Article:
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One last comment.  Years ago, I received a very nice piece of ‘fan mail’ from an Australian SAS veteran.  He said a number of nice things and then went on to say something like ‘…but you must know perfectly well that most of the intimacy of actual combat is in the black and not really possible to remember.’  Right; I admit it; no real warrior or soldier could remember all the details of hand-to-hand combat that readers like to see.  Further to that, there is an artificiality to the notion of military leadership, especially on the battlefield; I could name you examples of times where I suspect a general or leader claimed a brilliant tactic after the event, but at the time, depended utterly on luck and the toughness of his men to get him through the hour. There are a great many things that, even in a small action, no one can ever know.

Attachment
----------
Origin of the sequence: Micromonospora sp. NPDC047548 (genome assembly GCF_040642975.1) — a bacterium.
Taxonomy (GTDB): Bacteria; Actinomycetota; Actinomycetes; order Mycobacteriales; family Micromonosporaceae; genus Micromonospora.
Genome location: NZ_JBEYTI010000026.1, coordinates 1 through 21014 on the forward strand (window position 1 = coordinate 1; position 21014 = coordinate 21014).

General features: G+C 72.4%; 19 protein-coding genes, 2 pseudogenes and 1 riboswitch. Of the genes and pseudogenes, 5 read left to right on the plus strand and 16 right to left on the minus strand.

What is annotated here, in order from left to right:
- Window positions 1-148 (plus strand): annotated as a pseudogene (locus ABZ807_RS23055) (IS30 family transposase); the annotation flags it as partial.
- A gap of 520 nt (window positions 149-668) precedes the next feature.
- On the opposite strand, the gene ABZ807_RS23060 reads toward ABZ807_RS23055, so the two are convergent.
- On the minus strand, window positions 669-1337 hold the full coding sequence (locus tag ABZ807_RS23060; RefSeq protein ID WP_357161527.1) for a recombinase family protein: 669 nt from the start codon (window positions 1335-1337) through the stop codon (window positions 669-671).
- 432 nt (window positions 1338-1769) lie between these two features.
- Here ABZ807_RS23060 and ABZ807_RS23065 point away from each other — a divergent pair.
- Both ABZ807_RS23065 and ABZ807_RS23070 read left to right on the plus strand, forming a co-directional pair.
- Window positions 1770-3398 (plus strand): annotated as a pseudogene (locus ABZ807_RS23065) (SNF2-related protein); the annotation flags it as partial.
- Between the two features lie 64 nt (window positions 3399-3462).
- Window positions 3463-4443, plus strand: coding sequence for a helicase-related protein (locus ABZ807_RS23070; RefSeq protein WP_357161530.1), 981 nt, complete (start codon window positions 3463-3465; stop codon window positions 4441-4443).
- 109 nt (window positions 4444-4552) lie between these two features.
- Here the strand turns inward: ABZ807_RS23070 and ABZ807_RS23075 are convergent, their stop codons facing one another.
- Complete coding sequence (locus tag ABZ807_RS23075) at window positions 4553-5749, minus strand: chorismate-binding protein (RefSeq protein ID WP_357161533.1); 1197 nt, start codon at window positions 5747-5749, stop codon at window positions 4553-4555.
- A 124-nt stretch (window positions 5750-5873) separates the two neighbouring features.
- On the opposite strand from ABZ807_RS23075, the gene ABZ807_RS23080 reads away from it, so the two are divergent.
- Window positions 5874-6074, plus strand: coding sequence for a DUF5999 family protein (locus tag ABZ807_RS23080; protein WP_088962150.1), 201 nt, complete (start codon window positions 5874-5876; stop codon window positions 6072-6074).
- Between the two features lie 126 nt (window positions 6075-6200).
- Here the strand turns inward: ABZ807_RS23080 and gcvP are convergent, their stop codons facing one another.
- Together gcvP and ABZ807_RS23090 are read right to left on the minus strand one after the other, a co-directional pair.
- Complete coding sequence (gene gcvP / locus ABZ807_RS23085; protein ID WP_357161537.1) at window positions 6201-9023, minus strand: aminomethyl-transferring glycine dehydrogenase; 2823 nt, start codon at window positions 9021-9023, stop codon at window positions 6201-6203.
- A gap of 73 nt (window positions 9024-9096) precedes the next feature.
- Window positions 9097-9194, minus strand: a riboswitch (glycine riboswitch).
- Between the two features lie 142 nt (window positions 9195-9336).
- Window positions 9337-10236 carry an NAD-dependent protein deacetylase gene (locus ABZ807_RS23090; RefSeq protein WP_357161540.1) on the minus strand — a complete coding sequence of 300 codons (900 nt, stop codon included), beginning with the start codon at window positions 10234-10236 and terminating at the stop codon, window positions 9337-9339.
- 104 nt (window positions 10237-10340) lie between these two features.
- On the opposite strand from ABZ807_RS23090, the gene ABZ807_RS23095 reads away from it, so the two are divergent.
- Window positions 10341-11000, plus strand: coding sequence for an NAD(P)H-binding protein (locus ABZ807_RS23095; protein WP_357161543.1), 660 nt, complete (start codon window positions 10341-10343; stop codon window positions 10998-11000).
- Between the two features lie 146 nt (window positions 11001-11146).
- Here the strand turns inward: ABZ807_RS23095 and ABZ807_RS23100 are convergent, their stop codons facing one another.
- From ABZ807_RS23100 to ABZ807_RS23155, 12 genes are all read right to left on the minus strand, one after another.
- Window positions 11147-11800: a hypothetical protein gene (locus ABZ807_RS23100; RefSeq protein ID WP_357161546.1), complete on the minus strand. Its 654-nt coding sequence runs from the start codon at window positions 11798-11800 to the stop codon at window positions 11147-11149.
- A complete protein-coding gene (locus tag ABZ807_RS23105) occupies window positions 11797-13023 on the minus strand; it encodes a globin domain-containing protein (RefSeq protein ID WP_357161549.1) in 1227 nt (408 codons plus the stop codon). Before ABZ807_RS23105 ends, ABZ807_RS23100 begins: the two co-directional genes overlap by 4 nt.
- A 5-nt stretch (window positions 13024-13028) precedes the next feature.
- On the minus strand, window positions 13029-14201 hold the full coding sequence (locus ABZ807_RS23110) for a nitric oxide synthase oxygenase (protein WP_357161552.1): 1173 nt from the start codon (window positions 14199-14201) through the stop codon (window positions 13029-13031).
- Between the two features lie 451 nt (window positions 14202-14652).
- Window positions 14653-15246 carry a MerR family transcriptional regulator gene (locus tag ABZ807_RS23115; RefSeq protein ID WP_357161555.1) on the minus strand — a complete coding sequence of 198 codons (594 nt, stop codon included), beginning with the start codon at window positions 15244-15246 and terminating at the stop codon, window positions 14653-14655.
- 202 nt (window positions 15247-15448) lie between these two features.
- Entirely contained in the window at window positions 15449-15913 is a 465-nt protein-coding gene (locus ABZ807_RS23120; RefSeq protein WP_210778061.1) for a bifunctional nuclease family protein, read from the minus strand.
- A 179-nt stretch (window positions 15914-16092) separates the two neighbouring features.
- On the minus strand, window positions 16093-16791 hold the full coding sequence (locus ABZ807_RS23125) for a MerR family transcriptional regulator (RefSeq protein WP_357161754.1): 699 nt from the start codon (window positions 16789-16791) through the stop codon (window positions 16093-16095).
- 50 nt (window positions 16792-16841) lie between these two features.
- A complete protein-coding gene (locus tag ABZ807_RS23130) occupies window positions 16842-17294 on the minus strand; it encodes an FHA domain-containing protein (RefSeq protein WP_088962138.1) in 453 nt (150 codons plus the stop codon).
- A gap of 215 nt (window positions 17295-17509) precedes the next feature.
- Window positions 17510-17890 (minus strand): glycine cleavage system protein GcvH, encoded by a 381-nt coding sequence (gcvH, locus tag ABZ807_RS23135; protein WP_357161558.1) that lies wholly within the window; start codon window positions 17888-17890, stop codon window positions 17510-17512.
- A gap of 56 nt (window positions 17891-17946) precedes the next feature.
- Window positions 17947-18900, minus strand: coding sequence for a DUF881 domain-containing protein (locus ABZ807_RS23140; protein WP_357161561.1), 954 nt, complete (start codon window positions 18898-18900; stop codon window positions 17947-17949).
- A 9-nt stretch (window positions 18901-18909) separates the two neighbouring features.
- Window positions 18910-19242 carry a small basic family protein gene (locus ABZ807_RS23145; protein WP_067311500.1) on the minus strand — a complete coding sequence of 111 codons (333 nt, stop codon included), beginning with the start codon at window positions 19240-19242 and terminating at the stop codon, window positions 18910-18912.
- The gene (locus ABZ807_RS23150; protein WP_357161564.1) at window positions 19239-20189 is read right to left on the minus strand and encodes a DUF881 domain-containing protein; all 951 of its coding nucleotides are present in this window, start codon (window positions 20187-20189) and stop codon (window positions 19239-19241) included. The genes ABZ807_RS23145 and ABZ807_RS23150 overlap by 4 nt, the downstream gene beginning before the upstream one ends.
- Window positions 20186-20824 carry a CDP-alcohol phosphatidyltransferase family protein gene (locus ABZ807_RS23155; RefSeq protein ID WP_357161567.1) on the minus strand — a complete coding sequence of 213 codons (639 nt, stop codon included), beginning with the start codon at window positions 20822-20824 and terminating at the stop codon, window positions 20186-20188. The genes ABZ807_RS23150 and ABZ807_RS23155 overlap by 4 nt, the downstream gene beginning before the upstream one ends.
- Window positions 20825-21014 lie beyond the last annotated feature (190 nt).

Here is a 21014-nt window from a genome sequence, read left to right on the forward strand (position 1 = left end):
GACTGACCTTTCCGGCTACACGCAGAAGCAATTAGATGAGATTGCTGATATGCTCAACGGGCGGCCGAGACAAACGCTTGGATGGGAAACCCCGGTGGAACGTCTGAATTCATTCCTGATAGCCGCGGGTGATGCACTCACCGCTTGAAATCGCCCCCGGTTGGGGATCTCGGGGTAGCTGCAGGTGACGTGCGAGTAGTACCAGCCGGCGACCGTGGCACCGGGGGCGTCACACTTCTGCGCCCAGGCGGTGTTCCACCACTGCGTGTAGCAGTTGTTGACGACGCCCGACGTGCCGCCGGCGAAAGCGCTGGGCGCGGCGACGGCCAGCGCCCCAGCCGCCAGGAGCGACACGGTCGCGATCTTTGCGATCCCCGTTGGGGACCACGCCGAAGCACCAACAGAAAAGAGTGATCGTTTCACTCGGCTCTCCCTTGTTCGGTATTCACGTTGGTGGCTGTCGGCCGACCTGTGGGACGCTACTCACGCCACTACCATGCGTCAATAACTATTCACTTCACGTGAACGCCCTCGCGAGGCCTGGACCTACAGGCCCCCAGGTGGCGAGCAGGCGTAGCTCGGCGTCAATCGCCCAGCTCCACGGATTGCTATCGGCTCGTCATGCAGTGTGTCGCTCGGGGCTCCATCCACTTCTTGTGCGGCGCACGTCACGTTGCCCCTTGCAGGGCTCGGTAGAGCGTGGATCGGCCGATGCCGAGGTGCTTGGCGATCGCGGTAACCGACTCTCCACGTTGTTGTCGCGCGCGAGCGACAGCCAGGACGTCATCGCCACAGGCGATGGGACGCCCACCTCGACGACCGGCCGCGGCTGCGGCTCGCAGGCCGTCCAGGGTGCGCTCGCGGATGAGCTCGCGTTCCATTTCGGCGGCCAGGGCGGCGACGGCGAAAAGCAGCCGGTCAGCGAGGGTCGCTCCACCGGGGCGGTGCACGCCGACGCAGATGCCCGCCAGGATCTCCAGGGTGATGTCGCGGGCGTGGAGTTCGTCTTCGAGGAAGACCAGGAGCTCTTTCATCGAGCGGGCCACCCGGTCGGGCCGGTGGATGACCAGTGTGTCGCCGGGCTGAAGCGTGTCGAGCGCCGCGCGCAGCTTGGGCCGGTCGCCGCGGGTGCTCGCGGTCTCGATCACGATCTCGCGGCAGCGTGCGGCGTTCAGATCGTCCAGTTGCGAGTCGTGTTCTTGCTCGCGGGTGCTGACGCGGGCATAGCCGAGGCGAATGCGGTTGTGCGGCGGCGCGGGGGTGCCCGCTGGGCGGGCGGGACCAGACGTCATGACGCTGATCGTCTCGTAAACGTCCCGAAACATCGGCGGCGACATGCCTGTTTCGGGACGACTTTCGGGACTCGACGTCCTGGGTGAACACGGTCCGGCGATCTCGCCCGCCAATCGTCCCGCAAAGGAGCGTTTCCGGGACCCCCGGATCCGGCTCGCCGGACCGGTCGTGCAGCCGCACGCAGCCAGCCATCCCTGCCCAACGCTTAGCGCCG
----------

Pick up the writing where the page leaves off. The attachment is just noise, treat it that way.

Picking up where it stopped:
But I’ll close with my last similarity between the battle genres; they are both fiction.  I don’t mean they are ‘lies.’  I mean that, just as a great character  novel like ‘Middlemarch’ or ‘Wuthering Heights’ uses a fictitious story to speak to some real things, so a good ‘battle’ novel can use fiction to explore what might have happened on a day in hell. Complete with character and motivation and plot.

And, sometimes, dragons.